the oil, soot, and refuse of steamers that care neither for the tide, the wind, nor the waves." Which simile is surely the exaggeration of a disillusioned romanticist.
But Conrad is a poet as well as a pessimist. No one but a poet could have written some of his passages of descriptive prose; being emotionally felt by the writer the scene is vividly realised by the reader. Some of the scenes he has described in this manner I shall not easily forget. Some of the incidents, for instance, in The Shadow Line, which I consider the best of all his stories. It is a prose epic of two men's struggles with a becalmed ship and a crew all stricken with malaria. The story is based on an adventure of the author's and, he says, is practically autobiography. This may or may not account for the simplicity of the diction and the directness of the narrative; the fact remains that The Shadow Line is the least marred by the faults which I have noted above. Most of his other stories are more or less spoilt by his digressional methods and too deliberately elaborate prose. ( 1924)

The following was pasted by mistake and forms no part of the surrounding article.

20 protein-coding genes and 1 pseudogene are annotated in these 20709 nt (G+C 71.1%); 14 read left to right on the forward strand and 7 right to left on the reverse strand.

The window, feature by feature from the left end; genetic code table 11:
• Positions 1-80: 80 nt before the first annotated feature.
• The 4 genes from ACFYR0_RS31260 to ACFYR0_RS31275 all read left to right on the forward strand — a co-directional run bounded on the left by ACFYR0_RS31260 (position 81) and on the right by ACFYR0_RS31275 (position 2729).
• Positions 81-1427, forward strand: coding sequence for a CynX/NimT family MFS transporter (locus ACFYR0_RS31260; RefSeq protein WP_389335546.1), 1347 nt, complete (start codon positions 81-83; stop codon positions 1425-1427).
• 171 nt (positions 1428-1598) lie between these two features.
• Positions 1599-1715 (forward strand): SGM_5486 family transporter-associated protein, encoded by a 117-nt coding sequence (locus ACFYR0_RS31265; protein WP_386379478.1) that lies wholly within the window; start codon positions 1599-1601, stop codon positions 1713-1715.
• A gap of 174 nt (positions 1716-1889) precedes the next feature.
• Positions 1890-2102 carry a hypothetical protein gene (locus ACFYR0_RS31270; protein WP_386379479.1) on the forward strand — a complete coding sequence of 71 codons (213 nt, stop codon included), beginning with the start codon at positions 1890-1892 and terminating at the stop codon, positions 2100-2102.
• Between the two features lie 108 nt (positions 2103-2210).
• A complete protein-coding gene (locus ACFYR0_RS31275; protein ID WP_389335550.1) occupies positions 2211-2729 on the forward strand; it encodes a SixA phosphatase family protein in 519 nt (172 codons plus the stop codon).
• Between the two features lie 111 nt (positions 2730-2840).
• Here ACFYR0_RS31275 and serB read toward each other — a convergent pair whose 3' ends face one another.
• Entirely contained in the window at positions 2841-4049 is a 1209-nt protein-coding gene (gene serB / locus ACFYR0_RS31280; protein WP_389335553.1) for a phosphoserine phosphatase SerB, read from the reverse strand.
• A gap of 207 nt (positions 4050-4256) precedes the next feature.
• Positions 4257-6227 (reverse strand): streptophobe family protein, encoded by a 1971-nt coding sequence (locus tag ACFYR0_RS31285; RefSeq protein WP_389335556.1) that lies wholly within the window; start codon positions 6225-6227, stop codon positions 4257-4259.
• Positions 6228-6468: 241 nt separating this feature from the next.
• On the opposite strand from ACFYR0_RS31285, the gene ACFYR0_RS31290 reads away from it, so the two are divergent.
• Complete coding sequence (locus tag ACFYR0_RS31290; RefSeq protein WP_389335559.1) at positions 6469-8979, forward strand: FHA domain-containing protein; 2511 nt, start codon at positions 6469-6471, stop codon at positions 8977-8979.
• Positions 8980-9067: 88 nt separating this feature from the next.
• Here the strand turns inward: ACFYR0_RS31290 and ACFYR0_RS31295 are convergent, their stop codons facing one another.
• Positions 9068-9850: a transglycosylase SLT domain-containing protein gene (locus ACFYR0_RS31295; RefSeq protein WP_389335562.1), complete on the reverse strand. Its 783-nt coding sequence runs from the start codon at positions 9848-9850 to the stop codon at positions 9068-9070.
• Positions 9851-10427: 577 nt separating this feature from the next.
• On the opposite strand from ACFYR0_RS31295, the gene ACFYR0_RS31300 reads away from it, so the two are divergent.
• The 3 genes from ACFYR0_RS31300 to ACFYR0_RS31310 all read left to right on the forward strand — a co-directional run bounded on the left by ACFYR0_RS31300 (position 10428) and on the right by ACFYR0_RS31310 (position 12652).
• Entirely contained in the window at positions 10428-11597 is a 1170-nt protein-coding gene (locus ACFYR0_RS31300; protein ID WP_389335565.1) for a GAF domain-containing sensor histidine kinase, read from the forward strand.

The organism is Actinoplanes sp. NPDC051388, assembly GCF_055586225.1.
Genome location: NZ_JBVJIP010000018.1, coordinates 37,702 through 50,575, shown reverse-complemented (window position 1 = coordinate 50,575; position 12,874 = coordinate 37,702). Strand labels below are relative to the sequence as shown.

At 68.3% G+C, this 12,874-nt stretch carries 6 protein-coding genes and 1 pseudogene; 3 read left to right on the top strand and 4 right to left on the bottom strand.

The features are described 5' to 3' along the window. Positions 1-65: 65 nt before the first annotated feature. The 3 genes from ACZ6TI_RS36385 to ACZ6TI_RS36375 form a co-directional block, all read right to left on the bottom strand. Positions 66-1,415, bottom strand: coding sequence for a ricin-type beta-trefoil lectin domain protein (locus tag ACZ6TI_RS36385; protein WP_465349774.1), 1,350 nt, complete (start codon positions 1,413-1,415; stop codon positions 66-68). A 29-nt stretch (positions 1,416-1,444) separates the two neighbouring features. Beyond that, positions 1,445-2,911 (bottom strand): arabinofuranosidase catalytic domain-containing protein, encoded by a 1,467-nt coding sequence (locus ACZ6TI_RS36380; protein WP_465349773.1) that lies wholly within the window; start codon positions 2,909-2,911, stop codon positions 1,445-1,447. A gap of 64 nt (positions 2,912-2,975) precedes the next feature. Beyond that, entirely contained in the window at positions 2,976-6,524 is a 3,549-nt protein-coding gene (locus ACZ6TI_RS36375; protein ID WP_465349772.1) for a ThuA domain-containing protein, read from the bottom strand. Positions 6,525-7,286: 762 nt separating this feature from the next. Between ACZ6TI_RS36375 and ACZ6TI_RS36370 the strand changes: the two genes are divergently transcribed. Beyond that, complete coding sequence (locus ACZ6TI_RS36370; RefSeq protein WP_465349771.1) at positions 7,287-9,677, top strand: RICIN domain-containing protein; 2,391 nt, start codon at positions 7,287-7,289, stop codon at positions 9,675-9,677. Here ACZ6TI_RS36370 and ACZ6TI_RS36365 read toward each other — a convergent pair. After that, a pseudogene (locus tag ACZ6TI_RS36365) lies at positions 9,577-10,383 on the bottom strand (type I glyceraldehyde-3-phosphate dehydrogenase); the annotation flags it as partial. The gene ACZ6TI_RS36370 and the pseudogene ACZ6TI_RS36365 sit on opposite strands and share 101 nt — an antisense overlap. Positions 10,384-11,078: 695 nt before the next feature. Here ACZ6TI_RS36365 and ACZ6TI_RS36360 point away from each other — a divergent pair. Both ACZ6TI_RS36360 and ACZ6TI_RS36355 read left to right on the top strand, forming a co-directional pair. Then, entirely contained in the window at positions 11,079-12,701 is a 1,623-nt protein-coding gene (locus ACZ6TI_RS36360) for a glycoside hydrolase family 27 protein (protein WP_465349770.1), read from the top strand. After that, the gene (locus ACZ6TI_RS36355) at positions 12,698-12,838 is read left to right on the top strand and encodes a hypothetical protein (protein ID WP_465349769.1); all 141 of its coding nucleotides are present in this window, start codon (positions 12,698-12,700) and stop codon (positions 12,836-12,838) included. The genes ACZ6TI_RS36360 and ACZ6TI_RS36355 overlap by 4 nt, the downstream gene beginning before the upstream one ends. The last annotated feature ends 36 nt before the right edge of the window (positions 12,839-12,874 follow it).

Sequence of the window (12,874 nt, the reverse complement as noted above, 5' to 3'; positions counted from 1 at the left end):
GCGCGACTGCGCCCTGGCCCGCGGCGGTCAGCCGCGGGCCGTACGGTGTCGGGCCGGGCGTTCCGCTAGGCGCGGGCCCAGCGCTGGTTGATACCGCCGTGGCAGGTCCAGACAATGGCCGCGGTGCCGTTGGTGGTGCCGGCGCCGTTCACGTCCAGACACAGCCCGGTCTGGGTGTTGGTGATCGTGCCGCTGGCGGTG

M. D. ZABEL
CONRAD'S TITLE PAGES always taxed his scruples as severely as any part of his manuscripts, not always to his own satisfaction or to ours in the titles he arrived at, but with notable success in the epigraphs he placed below them. These he used consistently. Mrs. Conrad has said that they were always chosen with extreme care, Conrad taking pains that these "quotations had always a close and direct relation to the contents of the book itself" and that they should express "the mood in which the work was written." Sometimes it is the mood whether of memory, pathos, irony,____________________